The Ellen Pao trial: A “female chip on her shoulder” and being asked to take notes

The Ellen Pao vs. Kleiner Perkins trial is in session this morning, with Stephen Hirschfeld, a lawyer who conducted an independent investigation for the firm, back on the stand.

His testimony, under questioning by Pao’s lawyer, Therese Lawless, has provided a window into the thinking of some of key players in this drama at the end of 2011 and the beginning of 2012, before Pao, a junior partner at the firm, filed her $16 million sex-discrimination lawsuit.

Some of the key details, according to Hischfeld’s testimony:

  • John Doerr, the firm’s star partner who was Pao’s mentor, described Pao as someone with a “female chip on her shoulder.”
  • Doerr said he wanted to fire Ajit Nazre, the partner who Pao had had an affair with, but he was just one partner who didn’t have the power to fire another.
  • Ray Lane, a Kleiner partner who had been an executive at Oracle, didn’t want to fire Nazre because of his affair with Pao. He told Doerr that affairs with co-workers had been common at Oracle. Lane had had an affair with his secretary who he then married, Hirschfeld said Doerr said.
  • Doerr described a meeting in which Lane asked for someone to take notes. When no one volunteered, Lane asked Trae Vassallo, a junior partner, and Pao, who both declined. Doerr said that Lane was “oblivious to the optics” of calling on women to take notes.

On Wednesday, Doerr told the jury that venture firms would do better if they hired more women, as Heather Somerville reported.

But making it in venture is difficult. Out of the firm’s two dozen Kleiner junior partners, just five were promoted. The rest left. Three-quarters of them were men.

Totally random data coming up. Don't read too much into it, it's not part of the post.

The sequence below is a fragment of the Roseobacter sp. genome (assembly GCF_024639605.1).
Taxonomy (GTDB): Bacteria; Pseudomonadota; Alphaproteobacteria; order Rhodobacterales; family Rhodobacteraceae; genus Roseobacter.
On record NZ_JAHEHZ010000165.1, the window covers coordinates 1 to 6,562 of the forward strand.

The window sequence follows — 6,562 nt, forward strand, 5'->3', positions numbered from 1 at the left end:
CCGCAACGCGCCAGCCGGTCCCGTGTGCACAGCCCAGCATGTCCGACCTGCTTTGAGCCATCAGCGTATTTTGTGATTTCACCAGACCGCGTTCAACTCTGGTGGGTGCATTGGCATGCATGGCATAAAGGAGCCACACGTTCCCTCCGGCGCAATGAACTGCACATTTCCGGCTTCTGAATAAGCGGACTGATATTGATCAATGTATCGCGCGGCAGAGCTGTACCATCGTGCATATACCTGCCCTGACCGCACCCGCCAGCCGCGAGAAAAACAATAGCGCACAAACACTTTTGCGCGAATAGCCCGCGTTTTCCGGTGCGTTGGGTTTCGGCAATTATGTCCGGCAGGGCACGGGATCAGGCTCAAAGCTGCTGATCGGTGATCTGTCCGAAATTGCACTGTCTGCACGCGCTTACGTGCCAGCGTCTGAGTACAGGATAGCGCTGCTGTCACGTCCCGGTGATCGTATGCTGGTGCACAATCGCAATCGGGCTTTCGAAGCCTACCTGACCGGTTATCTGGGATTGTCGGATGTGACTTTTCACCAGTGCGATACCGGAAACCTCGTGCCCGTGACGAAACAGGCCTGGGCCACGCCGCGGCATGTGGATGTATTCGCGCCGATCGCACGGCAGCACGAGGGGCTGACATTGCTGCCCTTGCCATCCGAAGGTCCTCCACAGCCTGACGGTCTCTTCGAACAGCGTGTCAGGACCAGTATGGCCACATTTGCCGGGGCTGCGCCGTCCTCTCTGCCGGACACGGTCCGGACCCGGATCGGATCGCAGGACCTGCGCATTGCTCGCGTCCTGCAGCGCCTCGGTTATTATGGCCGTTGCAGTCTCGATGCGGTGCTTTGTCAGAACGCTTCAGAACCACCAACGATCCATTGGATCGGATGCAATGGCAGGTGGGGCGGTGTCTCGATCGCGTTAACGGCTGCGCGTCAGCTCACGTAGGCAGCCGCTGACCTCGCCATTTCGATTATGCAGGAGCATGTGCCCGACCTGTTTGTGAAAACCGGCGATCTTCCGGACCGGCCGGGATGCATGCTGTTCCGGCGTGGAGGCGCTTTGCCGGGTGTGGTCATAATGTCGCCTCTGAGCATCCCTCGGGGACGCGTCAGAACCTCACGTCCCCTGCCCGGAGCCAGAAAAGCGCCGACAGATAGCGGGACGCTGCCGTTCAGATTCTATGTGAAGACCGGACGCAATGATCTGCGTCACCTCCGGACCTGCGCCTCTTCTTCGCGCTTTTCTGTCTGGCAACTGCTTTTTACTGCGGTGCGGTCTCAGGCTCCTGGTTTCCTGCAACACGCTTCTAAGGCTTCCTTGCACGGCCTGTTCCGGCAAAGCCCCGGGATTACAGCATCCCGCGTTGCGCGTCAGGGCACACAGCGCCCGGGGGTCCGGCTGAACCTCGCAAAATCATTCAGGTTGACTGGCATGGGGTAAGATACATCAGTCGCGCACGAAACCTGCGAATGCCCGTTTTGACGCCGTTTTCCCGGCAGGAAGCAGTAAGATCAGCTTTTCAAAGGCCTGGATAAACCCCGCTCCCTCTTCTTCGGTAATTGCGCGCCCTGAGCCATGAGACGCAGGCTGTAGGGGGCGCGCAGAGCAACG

“What’s truly unusual, truly unusual, is for a partner to be promoted,” Doerr said from the witness stand. “The junior partner is an up-or-out role. We have no lifetime junior partners.”

Above: Therese Lawless, left, with her client, Ellen Pao (John Green/Bay Area News Group) 


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  • citizenkarma

    The scribe task is genderless and refusing it speaks volumes about the delusions of grandeur and character of the refuser. Ditto on gracefully bringing a visitor a cup of coffee.

    • Lila2004

      It *should* be genderless, but notice that the two people he asked to take notes were both women. That speaks to stereotyping. Why didn’t he ask a man to take notes?

      • Lysander Spooner

        They were also both *junior* partners. Junior employees are always expected to do the grunt work.

  • jane giddens

    Juicy stuff! 🙂 More please!!

  • Judy Galloway

    In Silicon Valley it is held against you if you are a female (especially if you are not a “beautiful” woman) and if you are over 50 fuggetaboutit 🙁